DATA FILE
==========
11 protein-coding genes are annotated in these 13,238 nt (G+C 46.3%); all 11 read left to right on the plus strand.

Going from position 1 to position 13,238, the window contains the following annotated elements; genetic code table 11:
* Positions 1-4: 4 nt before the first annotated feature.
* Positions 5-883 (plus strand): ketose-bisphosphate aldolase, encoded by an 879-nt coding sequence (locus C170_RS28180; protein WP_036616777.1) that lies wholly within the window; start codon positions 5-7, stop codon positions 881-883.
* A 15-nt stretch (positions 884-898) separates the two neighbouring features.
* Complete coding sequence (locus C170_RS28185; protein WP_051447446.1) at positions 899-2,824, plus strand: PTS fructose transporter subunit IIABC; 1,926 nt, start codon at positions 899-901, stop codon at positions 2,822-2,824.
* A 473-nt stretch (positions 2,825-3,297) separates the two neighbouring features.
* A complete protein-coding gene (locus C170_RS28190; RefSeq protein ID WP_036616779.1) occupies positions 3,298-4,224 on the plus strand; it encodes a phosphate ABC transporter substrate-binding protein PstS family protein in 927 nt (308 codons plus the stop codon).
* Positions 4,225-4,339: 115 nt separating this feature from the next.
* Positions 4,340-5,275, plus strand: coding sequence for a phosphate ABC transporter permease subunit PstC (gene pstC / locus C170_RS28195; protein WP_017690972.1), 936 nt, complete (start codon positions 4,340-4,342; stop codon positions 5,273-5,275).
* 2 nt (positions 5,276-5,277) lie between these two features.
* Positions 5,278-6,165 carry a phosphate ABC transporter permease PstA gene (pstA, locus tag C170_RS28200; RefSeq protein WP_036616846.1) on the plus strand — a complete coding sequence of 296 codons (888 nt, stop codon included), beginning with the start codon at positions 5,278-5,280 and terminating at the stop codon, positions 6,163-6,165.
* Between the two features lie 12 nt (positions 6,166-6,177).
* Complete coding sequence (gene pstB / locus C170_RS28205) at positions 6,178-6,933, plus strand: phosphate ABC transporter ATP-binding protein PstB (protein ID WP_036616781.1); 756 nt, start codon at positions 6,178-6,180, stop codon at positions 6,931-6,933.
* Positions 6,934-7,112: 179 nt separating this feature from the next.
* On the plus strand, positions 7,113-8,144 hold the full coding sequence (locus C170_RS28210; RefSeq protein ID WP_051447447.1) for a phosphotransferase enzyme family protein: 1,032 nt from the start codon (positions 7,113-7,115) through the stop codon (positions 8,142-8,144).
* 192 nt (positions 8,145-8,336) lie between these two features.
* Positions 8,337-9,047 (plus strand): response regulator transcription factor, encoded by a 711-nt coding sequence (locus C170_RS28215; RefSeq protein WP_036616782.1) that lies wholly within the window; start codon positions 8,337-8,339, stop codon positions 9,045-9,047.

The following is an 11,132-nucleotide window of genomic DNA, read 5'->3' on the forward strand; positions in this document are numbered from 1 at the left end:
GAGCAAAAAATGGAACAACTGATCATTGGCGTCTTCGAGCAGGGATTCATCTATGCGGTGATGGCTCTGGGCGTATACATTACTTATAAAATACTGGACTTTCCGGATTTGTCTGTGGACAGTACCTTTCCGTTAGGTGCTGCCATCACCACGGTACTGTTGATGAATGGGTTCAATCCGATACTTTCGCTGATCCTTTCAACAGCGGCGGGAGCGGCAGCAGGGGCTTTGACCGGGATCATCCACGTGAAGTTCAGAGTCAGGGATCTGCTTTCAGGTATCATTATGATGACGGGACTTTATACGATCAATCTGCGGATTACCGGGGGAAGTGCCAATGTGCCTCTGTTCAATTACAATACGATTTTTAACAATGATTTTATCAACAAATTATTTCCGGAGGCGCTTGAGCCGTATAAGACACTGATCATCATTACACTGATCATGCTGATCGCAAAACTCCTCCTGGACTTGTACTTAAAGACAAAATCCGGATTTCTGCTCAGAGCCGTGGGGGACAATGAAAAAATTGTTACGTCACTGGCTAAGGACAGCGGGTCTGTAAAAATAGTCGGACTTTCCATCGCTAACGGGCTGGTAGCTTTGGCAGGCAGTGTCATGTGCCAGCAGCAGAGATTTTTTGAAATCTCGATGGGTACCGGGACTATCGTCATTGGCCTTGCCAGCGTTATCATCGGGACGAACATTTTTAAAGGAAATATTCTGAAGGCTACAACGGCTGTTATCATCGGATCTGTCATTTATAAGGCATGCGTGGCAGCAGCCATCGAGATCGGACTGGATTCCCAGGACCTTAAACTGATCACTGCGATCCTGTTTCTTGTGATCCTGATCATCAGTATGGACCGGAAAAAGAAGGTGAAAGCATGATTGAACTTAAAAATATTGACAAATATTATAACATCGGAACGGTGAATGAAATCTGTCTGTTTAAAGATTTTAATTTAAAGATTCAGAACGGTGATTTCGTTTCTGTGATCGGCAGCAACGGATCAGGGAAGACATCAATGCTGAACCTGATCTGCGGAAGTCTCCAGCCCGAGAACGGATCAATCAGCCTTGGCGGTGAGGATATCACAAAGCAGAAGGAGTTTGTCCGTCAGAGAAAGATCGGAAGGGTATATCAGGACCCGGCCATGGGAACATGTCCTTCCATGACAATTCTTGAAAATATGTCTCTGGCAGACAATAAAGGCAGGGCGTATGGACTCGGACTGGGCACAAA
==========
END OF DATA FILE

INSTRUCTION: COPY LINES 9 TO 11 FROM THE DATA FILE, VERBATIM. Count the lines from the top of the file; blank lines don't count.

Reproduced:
* Positions 4,225-4,339: 115 nt separating this feature from the next.
* Positions 4,340-5,275, plus strand: coding sequence for a phosphate ABC transporter permease subunit PstC (gene pstC / locus C170_RS28195; protein WP_017690972.1), 936 nt, complete (start codon positions 4,340-4,342; stop codon positions 5,273-5,275).
* 2 nt (positions 5,276-5,277) lie between these two features.